Mendenhall: Protect Our Kids From Predators


The Utah State Capitol building | The Daily Utah Chronicle archives

By Addison Mendenhall


Utah’s 2023 State Legislative session contains several bills and amendments related to sex offender guidelines and violations. One such bill, H.B. 99, is sponsored by Rep. Brady Brammer and amends previous sex offender restrictions. It essentially increases the penalty for repeat sex offenders — once a violation occurs and there’s a previous sex offense conviction, the charge changes from a class A misdemeanor to a third-degree felony. Increasing the penalty for repeat sex offenders through H.B. 99 will only continue to benefit and protect children and their families.

When asked about the purpose of the change, Brammer said, “I think it’s to allow some flexibility for increased charge on when … it’s warranted due to repeat violations.” The change in language to this bill is certainly appealing — sex offender laws are becoming more and more severe, and for good reason.

Take the story of Paul Bryant. Bryant was booked into the Utah County Jail with 27 felony counts, including aggravated sexual abuse of a child and sexual battery. Although each count that Bryant plead guilty to would land him 3+ years in jail, Judge Samuel McVey suspended any major sentence he would receive and instead placed him on a 60-month probation after only serving two years.

Rep. Brammer shared this story with me because it’s one of the reasons that inspired him to want the penalty for repeat offenders to increase. He said, “… if it’s always probation, and then they get off probation … then they get off, and tend not to change behavior.”

Bryant became the HOA president of his Lehi neighborhood, and since stepping into that position, concerned neighbors have rightfully raised concerns about the possible abuse of power combined with his predatory background.

Another such incident of a repeat sex offense happened in April 2022. John Thomas Winter was sentenced from five years to life after being convicted of a first-degree felony. His full sentence still has yet to be determined by the Utah Board of Pardons and Parole. Winter had previously been convicted of child sex abuse in 2007 and was charged again in 2016. Unfortunately, Winter was not convicted for the 2016 charges, and they were dismissed. If he had been convicted for these charges, he would have faced a life sentence in prison for both of his previous crimes stacking in addition to the most recent 2022 charges.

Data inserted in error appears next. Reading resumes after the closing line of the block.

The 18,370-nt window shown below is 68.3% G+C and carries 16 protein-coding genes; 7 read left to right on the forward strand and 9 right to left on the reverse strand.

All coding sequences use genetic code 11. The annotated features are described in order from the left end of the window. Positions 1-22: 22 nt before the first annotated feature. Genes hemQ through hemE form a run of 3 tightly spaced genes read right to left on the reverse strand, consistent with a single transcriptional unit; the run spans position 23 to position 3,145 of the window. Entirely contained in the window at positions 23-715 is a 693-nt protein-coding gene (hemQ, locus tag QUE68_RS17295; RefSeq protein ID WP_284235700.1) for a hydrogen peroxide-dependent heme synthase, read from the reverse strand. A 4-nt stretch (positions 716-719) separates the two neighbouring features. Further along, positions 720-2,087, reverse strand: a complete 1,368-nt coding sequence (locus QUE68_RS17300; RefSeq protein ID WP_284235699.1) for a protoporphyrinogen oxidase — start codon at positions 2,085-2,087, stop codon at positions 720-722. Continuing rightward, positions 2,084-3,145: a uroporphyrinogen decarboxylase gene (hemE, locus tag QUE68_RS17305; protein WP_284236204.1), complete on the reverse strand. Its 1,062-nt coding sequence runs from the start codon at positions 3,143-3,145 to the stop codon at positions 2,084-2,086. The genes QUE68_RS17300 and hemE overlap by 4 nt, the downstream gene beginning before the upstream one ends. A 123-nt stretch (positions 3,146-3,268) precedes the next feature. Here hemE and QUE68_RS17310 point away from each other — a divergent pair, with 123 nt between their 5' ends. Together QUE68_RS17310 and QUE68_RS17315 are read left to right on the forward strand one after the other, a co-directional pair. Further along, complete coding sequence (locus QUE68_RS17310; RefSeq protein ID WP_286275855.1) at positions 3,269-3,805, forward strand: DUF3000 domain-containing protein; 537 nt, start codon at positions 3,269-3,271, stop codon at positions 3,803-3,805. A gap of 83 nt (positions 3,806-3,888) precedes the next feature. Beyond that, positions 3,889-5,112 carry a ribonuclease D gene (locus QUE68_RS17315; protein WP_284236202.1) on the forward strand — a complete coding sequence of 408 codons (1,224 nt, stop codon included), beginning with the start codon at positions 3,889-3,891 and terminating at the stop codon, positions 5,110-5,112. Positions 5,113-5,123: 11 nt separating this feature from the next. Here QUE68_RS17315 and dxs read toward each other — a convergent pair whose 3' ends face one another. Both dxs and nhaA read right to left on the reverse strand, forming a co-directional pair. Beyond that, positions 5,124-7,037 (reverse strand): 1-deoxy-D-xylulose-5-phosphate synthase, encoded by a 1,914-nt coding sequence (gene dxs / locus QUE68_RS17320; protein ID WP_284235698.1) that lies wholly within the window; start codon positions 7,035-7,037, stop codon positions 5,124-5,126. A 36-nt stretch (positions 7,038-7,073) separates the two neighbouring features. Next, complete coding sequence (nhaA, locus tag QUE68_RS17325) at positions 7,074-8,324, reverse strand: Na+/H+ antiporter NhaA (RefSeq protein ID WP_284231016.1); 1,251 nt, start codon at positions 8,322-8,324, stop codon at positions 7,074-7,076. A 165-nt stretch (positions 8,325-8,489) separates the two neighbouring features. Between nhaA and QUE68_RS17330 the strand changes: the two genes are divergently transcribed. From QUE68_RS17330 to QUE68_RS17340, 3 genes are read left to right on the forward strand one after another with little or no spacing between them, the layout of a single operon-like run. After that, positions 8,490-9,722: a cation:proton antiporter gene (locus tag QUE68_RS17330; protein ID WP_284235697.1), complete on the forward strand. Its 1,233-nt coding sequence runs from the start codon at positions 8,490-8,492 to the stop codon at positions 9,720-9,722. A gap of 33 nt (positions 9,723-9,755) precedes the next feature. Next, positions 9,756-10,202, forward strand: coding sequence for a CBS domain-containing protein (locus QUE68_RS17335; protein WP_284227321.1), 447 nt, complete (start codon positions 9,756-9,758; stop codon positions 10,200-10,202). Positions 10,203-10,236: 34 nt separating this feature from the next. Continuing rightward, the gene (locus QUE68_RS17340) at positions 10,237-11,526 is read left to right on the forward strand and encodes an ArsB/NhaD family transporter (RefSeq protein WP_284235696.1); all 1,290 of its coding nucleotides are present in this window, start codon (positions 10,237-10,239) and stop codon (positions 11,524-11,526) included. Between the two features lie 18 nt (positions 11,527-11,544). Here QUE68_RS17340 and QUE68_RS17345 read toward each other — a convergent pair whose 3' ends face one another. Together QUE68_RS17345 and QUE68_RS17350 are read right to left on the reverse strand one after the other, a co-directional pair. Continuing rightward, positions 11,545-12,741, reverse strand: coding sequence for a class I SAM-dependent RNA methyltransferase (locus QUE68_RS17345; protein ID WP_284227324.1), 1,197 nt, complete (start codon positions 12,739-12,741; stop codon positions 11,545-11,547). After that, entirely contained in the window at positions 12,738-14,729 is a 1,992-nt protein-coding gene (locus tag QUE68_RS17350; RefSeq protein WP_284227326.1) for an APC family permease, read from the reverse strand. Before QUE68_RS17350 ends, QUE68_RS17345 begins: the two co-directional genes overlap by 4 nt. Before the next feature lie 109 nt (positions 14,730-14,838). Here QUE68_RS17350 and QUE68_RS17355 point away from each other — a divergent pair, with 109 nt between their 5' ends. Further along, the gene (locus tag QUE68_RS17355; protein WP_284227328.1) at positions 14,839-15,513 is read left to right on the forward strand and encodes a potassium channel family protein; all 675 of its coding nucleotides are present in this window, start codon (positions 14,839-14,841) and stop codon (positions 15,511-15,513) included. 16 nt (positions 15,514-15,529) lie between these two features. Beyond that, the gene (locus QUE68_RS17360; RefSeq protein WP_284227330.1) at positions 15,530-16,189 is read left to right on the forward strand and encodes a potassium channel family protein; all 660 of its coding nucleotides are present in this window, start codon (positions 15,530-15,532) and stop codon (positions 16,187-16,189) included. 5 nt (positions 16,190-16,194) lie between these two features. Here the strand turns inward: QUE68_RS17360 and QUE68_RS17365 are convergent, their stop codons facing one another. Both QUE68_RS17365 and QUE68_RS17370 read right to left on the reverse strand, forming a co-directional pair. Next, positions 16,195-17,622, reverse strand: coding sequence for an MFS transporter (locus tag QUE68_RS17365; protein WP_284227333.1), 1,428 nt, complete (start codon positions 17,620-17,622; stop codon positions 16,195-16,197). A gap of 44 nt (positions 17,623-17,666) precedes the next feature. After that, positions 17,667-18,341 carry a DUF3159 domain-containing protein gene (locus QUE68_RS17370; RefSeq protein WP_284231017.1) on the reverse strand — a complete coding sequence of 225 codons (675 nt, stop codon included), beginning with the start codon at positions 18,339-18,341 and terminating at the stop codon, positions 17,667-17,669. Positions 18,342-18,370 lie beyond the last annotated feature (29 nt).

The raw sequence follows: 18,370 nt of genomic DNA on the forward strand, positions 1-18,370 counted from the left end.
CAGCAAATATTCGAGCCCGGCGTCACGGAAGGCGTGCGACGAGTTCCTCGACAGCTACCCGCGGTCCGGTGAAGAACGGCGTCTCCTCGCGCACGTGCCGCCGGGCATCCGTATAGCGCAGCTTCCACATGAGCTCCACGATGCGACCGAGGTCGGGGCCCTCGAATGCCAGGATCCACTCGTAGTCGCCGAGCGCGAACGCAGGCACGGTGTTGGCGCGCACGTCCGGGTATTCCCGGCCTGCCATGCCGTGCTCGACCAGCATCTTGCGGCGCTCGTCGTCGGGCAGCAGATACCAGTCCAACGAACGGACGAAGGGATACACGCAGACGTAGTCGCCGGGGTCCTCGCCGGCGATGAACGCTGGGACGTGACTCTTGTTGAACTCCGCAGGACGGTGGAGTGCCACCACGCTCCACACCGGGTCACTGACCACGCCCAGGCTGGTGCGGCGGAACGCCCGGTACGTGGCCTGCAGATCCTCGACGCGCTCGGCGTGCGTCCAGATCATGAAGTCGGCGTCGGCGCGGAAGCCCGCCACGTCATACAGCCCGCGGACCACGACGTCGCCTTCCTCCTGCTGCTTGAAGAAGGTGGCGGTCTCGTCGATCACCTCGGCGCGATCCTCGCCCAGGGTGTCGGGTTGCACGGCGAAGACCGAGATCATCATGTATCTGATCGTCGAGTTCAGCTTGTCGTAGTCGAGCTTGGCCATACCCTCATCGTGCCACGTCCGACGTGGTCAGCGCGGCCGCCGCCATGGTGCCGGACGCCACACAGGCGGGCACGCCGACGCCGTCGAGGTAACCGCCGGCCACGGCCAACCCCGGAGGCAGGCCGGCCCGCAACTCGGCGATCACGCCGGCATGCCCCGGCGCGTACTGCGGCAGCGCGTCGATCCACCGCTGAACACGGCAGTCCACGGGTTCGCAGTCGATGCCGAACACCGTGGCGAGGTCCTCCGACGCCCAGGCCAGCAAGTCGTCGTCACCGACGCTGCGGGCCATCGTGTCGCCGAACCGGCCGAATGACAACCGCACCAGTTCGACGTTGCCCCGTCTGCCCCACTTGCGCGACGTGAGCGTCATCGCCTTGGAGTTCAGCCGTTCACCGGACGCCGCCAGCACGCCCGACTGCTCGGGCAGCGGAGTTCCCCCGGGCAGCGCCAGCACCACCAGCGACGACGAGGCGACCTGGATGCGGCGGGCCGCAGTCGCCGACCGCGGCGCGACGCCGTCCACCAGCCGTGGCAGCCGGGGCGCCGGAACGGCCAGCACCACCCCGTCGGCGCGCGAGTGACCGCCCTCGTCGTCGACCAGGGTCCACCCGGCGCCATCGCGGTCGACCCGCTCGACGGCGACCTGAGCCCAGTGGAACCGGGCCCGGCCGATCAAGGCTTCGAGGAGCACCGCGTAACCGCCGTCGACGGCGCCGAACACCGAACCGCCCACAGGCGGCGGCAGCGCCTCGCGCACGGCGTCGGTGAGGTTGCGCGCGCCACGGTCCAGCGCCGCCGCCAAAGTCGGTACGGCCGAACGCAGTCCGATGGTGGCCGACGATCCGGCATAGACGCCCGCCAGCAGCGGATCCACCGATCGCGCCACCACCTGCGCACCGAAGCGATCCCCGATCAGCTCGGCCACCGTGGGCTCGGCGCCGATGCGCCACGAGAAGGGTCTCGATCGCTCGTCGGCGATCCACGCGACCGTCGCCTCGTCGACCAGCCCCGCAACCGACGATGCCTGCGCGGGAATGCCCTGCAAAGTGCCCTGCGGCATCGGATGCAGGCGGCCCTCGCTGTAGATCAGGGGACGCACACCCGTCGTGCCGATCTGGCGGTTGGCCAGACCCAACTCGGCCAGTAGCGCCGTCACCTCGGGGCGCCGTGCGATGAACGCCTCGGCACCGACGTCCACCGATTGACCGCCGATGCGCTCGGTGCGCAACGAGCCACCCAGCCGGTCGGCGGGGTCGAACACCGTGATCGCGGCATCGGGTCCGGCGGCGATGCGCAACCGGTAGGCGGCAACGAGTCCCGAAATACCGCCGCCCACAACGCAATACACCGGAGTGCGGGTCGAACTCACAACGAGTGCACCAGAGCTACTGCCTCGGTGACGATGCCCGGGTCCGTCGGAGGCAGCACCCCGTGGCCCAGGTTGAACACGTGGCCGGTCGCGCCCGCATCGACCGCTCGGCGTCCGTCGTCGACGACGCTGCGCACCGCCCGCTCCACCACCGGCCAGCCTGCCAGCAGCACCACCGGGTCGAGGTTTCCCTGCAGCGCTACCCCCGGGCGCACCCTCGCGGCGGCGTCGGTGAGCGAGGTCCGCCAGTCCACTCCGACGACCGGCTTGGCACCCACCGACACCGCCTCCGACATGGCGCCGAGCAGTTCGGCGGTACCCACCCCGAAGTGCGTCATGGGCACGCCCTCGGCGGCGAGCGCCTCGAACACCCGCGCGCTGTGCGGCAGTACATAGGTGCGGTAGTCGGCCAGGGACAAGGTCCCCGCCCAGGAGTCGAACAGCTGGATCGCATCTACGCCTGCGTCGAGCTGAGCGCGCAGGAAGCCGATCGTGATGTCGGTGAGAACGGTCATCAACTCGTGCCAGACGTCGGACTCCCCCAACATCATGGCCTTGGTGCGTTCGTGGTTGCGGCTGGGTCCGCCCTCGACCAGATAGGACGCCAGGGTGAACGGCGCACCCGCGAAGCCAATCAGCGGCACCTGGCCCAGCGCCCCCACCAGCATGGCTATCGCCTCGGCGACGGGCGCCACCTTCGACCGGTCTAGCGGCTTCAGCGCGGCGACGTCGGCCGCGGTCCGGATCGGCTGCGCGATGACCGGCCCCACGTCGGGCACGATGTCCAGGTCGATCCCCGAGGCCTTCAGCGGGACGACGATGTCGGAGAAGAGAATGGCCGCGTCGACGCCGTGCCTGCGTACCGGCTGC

We cannot continue to allow predators to slip through the cracks and repeatedly commit more sex offenses.

Because we all know of the awful nature of sexual assault crimes, it’s essential we make necessary changes like the ones outlined in H.B. 99 to keep our children safe. But our legislature has been lacking thus far, as there are holes allowing predators to commit offenses and remain unscathed. This is precisely why our legislation requires language changes and considering the implementation of this amendment, we’re heading in the right direction when it comes to sexual predators.

Not to mention, sexual assault is grossly underreported, and a conviction is less likely to occur. RAINN published statistics that show how between 2005 and 2010, only 17% of victims who reported their assaults did so to punish and/or prevent an offender from reoffending. What’s disturbing is how out of all reported cases of sexual assault, 70% of them occur to children 17 years old or younger. The majority of sexual assault against minors occurs in places that are easy to access, including schools, churches, extracurricular clubs and functions.

This is where the importance of language within H.B. 99 comes into play — throughout the bill, there are many sections that specifically acknowledge daycares, schools, swimming pools, playgrounds and parks. Changing the language of the bill and directly calling out some of the most prevalent places for sexual assault to occur is the most important call to action that this legislature has brought forth.

Sexual predators abuse their positions of power to violate other people. Allowing offenders such as Bryant and Winter to walk away with mere slaps on the wrist disgusts me. I hope this legislation will help our judges and lawmakers do better to best protect our community’s children and ensure parents feel at ease when their kids go to school or extracurricular activities. Hopefully, H.B. 99 is passed soon, so repeat offenders can be subject to the more severe penalties they deserve.


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